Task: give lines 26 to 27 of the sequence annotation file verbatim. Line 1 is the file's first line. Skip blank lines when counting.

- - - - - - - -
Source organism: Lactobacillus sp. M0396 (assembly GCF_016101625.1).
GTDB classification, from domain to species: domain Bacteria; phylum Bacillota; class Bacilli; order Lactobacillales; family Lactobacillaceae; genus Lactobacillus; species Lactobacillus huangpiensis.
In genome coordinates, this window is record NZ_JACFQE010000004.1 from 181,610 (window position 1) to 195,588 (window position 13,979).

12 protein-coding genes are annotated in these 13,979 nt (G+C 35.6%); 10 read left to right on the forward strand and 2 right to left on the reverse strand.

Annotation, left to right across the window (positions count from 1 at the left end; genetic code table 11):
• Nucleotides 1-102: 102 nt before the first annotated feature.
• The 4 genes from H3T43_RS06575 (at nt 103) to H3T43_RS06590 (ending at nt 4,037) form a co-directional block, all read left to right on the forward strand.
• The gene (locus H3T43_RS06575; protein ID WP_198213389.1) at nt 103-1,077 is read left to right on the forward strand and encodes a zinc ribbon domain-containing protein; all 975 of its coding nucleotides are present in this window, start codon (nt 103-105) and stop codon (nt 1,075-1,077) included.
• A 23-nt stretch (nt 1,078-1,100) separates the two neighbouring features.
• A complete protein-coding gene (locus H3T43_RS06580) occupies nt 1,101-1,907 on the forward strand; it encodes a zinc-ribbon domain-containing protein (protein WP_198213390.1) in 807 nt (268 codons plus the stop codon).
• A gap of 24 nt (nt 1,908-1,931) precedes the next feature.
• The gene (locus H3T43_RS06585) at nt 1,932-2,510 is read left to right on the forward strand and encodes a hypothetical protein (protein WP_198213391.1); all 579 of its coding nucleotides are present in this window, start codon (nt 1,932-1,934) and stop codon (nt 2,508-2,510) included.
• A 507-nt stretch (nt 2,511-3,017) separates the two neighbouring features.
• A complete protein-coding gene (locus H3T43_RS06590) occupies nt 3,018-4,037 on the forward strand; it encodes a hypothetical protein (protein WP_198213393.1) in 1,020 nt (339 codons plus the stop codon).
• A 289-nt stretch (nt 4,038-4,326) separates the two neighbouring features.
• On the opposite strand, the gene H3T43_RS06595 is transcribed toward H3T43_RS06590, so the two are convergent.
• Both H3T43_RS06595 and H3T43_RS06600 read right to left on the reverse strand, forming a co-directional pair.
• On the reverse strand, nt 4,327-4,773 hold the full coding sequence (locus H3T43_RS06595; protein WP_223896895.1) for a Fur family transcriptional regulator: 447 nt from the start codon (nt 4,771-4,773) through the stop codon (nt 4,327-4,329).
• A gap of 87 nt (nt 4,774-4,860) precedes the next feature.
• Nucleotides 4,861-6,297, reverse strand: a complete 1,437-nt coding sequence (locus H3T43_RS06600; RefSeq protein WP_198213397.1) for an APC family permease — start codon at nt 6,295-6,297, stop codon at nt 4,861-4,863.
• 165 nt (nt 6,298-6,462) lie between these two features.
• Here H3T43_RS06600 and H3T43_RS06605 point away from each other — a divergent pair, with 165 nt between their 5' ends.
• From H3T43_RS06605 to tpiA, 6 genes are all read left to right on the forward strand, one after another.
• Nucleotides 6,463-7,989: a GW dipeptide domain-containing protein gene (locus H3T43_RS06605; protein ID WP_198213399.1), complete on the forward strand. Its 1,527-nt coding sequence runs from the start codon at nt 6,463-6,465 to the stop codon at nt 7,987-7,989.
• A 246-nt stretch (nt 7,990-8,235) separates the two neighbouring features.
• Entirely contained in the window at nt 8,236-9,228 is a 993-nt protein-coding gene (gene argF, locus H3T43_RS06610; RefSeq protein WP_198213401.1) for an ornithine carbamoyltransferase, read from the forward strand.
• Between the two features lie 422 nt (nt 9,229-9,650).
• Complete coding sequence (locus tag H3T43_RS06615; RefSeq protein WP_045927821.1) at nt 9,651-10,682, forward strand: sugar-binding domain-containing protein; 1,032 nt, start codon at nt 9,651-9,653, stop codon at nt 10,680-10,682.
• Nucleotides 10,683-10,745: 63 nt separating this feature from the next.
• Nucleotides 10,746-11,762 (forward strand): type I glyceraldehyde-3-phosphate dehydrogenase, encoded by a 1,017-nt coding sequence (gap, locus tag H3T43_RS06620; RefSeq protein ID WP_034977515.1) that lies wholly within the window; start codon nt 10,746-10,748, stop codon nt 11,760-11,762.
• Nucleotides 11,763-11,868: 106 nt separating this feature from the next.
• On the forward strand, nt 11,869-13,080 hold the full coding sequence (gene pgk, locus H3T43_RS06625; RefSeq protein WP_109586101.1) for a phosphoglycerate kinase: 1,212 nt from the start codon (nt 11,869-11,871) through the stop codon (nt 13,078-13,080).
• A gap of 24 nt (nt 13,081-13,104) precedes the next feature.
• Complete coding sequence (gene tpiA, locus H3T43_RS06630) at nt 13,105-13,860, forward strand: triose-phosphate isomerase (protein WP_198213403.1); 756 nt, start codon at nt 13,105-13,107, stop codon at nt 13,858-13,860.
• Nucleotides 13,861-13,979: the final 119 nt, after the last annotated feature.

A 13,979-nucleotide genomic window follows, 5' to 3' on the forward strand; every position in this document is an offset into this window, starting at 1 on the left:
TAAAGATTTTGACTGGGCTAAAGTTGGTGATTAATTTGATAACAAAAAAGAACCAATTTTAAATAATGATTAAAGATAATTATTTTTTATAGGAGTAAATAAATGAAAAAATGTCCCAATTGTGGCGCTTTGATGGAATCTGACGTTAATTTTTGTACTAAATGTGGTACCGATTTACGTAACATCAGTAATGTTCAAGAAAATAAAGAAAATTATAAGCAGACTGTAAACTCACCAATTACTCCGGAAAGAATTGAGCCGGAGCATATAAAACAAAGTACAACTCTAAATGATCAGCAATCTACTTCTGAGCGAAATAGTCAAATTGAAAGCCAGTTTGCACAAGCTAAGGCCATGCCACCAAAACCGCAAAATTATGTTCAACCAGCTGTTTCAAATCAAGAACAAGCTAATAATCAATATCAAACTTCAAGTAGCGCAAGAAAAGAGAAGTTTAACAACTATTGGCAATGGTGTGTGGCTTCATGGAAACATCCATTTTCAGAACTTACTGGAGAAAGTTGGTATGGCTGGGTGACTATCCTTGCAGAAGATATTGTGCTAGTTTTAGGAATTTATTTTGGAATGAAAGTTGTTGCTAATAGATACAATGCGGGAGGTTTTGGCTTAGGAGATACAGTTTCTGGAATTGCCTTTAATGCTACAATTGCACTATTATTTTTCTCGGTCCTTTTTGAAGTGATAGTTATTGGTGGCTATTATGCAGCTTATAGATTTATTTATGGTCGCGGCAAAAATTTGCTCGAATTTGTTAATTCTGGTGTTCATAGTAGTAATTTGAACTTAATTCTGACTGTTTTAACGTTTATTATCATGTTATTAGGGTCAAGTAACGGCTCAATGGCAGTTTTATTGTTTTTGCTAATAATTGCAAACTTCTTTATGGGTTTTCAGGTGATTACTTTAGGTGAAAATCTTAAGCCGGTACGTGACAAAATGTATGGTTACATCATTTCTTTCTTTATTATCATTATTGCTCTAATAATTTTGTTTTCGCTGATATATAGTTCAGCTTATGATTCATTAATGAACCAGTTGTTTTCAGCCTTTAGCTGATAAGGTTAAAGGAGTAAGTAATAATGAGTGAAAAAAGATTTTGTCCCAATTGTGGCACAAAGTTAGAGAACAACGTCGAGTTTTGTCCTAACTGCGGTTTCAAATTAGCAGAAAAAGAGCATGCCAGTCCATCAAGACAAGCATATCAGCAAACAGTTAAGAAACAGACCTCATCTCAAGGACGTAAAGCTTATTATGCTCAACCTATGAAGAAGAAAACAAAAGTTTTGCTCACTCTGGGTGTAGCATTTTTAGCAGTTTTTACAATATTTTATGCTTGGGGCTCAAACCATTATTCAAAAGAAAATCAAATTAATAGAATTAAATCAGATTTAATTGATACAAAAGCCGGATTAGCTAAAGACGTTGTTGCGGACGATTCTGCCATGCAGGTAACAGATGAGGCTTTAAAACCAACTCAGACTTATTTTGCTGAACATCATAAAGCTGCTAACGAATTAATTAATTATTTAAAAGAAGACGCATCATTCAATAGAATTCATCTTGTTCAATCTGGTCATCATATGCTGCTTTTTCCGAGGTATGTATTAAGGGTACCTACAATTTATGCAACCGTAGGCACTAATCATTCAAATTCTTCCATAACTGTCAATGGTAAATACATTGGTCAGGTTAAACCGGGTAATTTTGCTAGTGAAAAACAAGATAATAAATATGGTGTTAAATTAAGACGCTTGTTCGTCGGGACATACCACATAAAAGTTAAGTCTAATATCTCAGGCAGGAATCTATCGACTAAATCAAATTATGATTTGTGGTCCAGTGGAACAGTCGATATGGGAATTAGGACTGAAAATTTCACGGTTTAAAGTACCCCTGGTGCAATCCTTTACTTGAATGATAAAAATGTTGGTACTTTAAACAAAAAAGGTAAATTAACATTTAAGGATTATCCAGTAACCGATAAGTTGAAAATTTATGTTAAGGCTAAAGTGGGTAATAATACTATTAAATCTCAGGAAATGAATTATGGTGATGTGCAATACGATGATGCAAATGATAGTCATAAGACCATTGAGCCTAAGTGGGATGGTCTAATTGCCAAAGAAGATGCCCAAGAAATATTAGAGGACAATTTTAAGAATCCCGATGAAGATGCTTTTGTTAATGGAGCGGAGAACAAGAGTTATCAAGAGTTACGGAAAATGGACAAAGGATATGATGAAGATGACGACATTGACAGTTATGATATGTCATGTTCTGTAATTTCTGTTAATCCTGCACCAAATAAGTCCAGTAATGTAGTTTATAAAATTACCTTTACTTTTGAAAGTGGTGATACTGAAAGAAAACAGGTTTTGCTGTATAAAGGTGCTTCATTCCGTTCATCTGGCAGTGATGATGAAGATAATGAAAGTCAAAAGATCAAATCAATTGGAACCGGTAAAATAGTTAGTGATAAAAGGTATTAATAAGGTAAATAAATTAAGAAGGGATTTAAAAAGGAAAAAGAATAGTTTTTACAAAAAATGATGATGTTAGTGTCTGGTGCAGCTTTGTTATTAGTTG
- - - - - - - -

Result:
• Entirely contained in the window at nt 8,236-9,228 is a 993-nt protein-coding gene (gene argF, locus H3T43_RS06610; RefSeq protein WP_198213401.1) for an ornithine carbamoyltransferase, read from the forward strand.
• Between the two features lie 422 nt (nt 9,229-9,650).